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Updated: Aug 24 2022

Visual Pathway

  • Overview
  • Introduction
    • When light passes through the lens it reaches the
      • the retina, where the formed image is
        • inverted and reversed
          • for example, upper visual space information will be projected to the lower retina
      • axons leave the retina into the optic nerve
        • fibers pass through the optic chiasm and subsequently in the optic tract
          • there is fiber crossing in the optic chiasm
            • neuronal fibers from the left side of the retina (left hemi-retina) will end up in the
              • left optic tract
            • neuronal fibers from the right hemi-retina will end up in the
              • right optic tract
      • axons in the optic tracts will synapse in the lateral geniculate nucleus (LGN) of the thalamus
        • fibers from the LGN makes it way to the visual cortex as optic radiations
          • inferior optic radiations form the Meyer's loop
            • which carries information from the inferior retina (and thus the superior visual field)
            • note that these radiations pass into the temporal lobe and therefore
              • temporal lobe lesion result in a
                • contralateral homonymous superior quadrantopia ("pie in the sky")
          • superior optic radiations pass by the parietal lobe and therefore
            • lesions of the parietal lobe results in a
              • contralateral homonymous inferior quadrantopia ("pie on the floor")
      • optic radiations eventually synapse in the primary visual cortex
        • superior optic radiations project to the
          • superior bank of the calcarine fissure
        • inferior optic radiations will project to the
          • lower bank of the calcarine fissure
    • Summary of conscious vision perception
      • retina → optic nerve → optic chiasm → optic tract → lateral geniculate body → optic radiation to primary visual cortex
    • Additional pathways
      • retina → optic nerve → optic chiasm → optic tract → pretectal area and superior colliculus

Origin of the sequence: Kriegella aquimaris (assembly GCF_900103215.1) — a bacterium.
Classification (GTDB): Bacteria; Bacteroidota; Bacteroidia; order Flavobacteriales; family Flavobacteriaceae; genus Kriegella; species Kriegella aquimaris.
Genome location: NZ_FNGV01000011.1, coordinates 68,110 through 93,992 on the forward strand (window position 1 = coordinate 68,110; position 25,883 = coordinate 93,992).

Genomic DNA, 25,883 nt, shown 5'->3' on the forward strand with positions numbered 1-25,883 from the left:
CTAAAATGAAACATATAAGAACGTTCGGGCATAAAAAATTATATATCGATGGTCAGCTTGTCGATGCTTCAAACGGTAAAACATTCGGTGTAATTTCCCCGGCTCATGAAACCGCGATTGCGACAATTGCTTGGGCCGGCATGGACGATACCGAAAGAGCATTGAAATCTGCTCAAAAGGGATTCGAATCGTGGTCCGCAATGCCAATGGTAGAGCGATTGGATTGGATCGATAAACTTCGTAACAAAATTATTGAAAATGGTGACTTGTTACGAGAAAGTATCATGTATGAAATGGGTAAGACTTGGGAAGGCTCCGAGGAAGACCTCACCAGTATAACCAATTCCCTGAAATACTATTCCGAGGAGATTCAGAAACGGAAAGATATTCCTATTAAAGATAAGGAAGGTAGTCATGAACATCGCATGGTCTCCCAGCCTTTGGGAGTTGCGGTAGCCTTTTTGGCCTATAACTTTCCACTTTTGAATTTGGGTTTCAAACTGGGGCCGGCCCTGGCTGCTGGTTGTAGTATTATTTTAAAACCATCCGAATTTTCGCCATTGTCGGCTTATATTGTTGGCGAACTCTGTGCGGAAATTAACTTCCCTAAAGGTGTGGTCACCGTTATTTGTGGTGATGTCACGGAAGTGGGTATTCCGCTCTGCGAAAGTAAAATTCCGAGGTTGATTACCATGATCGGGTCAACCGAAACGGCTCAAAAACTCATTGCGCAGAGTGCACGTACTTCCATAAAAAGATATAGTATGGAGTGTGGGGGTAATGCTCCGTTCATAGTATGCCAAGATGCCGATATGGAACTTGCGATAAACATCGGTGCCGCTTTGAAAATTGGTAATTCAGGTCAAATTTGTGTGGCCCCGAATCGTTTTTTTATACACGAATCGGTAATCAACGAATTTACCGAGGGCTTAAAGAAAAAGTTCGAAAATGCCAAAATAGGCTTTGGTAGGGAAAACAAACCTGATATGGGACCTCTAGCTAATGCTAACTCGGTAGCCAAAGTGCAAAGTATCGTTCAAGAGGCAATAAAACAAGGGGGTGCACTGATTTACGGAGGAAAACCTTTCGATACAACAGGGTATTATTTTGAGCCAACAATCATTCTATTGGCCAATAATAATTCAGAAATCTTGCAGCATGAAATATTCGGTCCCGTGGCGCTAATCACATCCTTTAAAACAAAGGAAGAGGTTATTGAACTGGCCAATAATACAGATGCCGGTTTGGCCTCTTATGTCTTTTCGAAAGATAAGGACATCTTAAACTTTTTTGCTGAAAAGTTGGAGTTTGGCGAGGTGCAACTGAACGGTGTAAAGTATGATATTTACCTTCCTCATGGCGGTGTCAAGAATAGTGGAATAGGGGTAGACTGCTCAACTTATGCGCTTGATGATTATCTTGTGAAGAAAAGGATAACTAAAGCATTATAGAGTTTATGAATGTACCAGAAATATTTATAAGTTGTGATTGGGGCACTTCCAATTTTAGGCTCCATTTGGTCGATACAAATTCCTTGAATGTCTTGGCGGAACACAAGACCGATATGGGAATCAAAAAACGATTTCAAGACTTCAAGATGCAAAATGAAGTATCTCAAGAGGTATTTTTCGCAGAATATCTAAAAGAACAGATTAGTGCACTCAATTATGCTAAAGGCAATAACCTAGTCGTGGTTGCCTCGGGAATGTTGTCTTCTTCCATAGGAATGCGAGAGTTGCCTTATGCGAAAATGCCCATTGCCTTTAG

• the pretectal area is important for the
          • pupillary light reflex
            • swinging flashlight test is used to diagnose a relative afferent pupillary defect
              • normal
                • both pupils constrict quickly and equally when either is exposed to direct light
                • pupils do not change in size when light moves quickly between eyes
              • abnormal (lesion in the afferent pathway)
                • sensory stimulus from affected pathway to the midbrain is reduced
                • unaffected pupil will dilate from its constricted state when light is moved from the unaffected to the affected eye
                • common causes include unilateral optic nerve lesions and severe unilateral retinal disease
        • the superior collicus and pretectal area is important for
          • eye movement towards visual stimuli
  • Common Lesions
      • Select Visual Field Defects
      • Visual Field Deficit
      • Etiology
      • Central scotoma
      • Macular degeneration
      • Retinal
        • infarction
        • hemorrhage
        • degeneration
        • infection
      • Monocular vision loss
      • Optic neuritis
      • Anterior ischemic optic neuropathy
      • Optic glioma
      • Bitemporal hemianopia
      • Pituitary adenoma
      • Craniopharyngioma
      • Hypothalamic glioma
      • Contralateral homonymous hemianopia
      • Optic tract lesions (rare) secondary to
        • malignancy
        • demyelination
        • infarction
      • Optic radiation lesions
      • Lesion involving the entire primary visual cortex
      • Contralateral superior quadrantanopia ("pie in the sky")
      • Temporal lobe lesions
      • Lesions involving the lower bank of the calcarine fissure
      • Contralateral inferior quadrantanopia ("pie on the floor")
      • Parietal lobe lesions such as
        • infarction of the superior division of the middle cerebral artery
      • Lesions involving the superior bank of the calcarine fissure
      • Homonymous heminanopia with macular sparing
      • Posterior cerebral artery infarction
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